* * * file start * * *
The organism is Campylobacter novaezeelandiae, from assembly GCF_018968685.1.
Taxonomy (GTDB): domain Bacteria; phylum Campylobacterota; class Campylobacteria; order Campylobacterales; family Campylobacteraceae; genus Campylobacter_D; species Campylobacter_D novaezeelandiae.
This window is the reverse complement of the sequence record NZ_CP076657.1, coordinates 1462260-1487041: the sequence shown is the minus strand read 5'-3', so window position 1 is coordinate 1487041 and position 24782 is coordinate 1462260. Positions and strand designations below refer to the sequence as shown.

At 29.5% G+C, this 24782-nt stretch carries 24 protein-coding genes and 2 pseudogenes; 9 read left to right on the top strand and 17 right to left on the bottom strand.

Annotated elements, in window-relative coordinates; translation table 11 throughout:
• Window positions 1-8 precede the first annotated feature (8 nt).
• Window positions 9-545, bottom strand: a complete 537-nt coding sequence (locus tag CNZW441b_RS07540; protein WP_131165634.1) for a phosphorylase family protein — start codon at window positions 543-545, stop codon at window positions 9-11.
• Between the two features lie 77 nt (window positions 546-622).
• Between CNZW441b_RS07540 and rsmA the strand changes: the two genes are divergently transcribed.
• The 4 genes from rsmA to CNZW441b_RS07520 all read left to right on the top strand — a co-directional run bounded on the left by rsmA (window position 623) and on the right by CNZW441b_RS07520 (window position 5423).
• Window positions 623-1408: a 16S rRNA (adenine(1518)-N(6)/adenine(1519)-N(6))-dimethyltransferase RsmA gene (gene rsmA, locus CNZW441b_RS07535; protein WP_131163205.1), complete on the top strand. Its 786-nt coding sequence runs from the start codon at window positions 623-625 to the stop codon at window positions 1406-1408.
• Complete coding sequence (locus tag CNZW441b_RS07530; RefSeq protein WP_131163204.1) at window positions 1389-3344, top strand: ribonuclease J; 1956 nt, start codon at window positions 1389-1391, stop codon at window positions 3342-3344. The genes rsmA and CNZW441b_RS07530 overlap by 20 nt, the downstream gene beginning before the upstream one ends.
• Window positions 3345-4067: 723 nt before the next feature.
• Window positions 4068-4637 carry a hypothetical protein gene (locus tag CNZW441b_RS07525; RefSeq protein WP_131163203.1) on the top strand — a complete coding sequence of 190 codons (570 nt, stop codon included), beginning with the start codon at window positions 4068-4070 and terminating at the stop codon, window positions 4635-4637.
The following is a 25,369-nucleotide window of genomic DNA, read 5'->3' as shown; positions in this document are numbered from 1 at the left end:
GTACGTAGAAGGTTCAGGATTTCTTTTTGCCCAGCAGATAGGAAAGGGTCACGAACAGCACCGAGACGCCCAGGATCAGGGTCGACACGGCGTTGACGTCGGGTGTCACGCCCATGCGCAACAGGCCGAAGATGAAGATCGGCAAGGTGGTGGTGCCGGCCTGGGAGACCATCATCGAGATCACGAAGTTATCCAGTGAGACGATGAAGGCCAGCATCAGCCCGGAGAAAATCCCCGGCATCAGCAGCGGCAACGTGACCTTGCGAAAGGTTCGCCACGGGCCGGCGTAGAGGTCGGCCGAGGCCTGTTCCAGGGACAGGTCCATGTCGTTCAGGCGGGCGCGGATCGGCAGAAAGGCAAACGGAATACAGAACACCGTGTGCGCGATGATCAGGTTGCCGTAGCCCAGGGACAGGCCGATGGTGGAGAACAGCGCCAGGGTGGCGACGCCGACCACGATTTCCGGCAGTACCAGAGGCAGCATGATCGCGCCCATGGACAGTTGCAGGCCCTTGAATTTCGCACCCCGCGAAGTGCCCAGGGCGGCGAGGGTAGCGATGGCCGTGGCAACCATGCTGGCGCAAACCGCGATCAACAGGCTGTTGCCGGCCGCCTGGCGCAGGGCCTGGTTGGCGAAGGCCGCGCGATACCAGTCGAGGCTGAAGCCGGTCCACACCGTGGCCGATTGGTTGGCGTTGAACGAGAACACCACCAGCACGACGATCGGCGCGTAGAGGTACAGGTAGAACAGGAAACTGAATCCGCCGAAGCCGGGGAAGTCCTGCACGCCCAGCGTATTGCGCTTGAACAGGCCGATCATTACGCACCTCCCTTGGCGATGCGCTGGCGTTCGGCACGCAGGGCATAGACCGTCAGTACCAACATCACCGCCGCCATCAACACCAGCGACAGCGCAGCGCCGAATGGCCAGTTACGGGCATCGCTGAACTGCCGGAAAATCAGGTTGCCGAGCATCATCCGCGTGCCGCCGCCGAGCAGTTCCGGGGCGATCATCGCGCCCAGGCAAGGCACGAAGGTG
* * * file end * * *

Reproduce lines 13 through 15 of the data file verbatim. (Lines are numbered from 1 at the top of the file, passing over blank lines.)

• Window positions 3345-4067: 723 nt before the next feature.
• Window positions 4068-4637 carry a hypothetical protein gene (locus tag CNZW441b_RS07525; RefSeq protein WP_131163203.1) on the top strand — a complete coding sequence of 190 codons (570 nt, stop codon included), beginning with the start codon at window positions 4068-4070 and terminating at the stop codon, window positions 4635-4637.
The following is a 25,369-nucleotide window of genomic DNA, read 5'->3' as shown; positions in this document are numbered from 1 at the left end: